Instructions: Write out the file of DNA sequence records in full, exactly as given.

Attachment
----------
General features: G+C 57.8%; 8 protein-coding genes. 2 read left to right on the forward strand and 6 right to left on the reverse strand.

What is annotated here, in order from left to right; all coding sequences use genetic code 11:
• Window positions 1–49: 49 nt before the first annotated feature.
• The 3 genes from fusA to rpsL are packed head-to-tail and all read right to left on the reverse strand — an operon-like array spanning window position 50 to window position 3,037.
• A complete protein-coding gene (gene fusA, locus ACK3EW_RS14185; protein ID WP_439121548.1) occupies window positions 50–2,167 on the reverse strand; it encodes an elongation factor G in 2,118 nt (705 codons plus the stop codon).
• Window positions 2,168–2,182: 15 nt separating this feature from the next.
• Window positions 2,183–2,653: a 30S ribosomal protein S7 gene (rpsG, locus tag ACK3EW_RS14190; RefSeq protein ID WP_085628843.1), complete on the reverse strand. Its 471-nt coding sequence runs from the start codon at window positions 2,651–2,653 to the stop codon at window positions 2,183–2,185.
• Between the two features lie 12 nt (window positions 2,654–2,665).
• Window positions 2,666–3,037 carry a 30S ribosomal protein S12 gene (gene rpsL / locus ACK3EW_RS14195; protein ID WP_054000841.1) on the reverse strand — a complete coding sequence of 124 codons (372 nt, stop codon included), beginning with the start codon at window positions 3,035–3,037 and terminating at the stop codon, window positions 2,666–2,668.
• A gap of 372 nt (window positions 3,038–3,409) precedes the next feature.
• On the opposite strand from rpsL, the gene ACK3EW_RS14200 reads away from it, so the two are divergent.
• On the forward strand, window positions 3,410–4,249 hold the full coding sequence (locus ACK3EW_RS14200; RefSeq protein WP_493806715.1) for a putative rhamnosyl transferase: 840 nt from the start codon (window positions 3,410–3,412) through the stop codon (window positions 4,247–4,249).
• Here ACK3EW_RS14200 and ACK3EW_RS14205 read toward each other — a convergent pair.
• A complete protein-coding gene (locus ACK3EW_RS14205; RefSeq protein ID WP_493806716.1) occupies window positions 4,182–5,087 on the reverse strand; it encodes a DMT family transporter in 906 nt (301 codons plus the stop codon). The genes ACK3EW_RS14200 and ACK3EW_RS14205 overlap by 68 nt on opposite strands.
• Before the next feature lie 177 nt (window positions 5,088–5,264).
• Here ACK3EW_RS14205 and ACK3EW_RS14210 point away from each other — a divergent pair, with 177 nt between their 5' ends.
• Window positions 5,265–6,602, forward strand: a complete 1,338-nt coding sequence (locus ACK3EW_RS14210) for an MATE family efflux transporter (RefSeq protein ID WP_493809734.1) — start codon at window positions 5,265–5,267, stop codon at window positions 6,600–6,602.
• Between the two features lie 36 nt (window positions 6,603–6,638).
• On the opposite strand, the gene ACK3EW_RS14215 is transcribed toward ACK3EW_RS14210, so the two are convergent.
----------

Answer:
General features: G+C 57.8%; 8 protein-coding genes. 2 read left to right on the forward strand and 6 right to left on the reverse strand.

What is annotated here, in order from left to right; all coding sequences use genetic code 11:
• Window positions 1–49: 49 nt before the first annotated feature.
• The 3 genes from fusA to rpsL are packed head-to-tail and all read right to left on the reverse strand — an operon-like array spanning window position 50 to window position 3,037.
• A complete protein-coding gene (gene fusA, locus ACK3EW_RS14185; protein ID WP_439121548.1) occupies window positions 50–2,167 on the reverse strand; it encodes an elongation factor G in 2,118 nt (705 codons plus the stop codon).
• Window positions 2,168–2,182: 15 nt separating this feature from the next.
• Window positions 2,183–2,653: a 30S ribosomal protein S7 gene (rpsG, locus tag ACK3EW_RS14190; RefSeq protein ID WP_085628843.1), complete on the reverse strand. Its 471-nt coding sequence runs from the start codon at window positions 2,651–2,653 to the stop codon at window positions 2,183–2,185.
• Between the two features lie 12 nt (window positions 2,654–2,665).
• Window positions 2,666–3,037 carry a 30S ribosomal protein S12 gene (gene rpsL / locus ACK3EW_RS14195; protein ID WP_054000841.1) on the reverse strand — a complete coding sequence of 124 codons (372 nt, stop codon included), beginning with the start codon at window positions 3,035–3,037 and terminating at the stop codon, window positions 2,666–2,668.
• A gap of 372 nt (window positions 3,038–3,409) precedes the next feature.
• On the opposite strand from rpsL, the gene ACK3EW_RS14200 reads away from it, so the two are divergent.
• On the forward strand, window positions 3,410–4,249 hold the full coding sequence (locus ACK3EW_RS14200; RefSeq protein WP_493806715.1) for a putative rhamnosyl transferase: 840 nt from the start codon (window positions 3,410–3,412) through the stop codon (window positions 4,247–4,249).
• Here ACK3EW_RS14200 and ACK3EW_RS14205 read toward each other — a convergent pair.
• A complete protein-coding gene (locus ACK3EW_RS14205; RefSeq protein ID WP_493806716.1) occupies window positions 4,182–5,087 on the reverse strand; it encodes a DMT family transporter in 906 nt (301 codons plus the stop codon). The genes ACK3EW_RS14200 and ACK3EW_RS14205 overlap by 68 nt on opposite strands.
• Before the next feature lie 177 nt (window positions 5,088–5,264).
• Here ACK3EW_RS14205 and ACK3EW_RS14210 point away from each other — a divergent pair, with 177 nt between their 5' ends.
• Window positions 5,265–6,602, forward strand: a complete 1,338-nt coding sequence (locus ACK3EW_RS14210) for an MATE family efflux transporter (RefSeq protein ID WP_493809734.1) — start codon at window positions 5,265–5,267, stop codon at window positions 6,600–6,602.
• Between the two features lie 36 nt (window positions 6,603–6,638).
• On the opposite strand, the gene ACK3EW_RS14215 is transcribed toward ACK3EW_RS14210, so the two are convergent.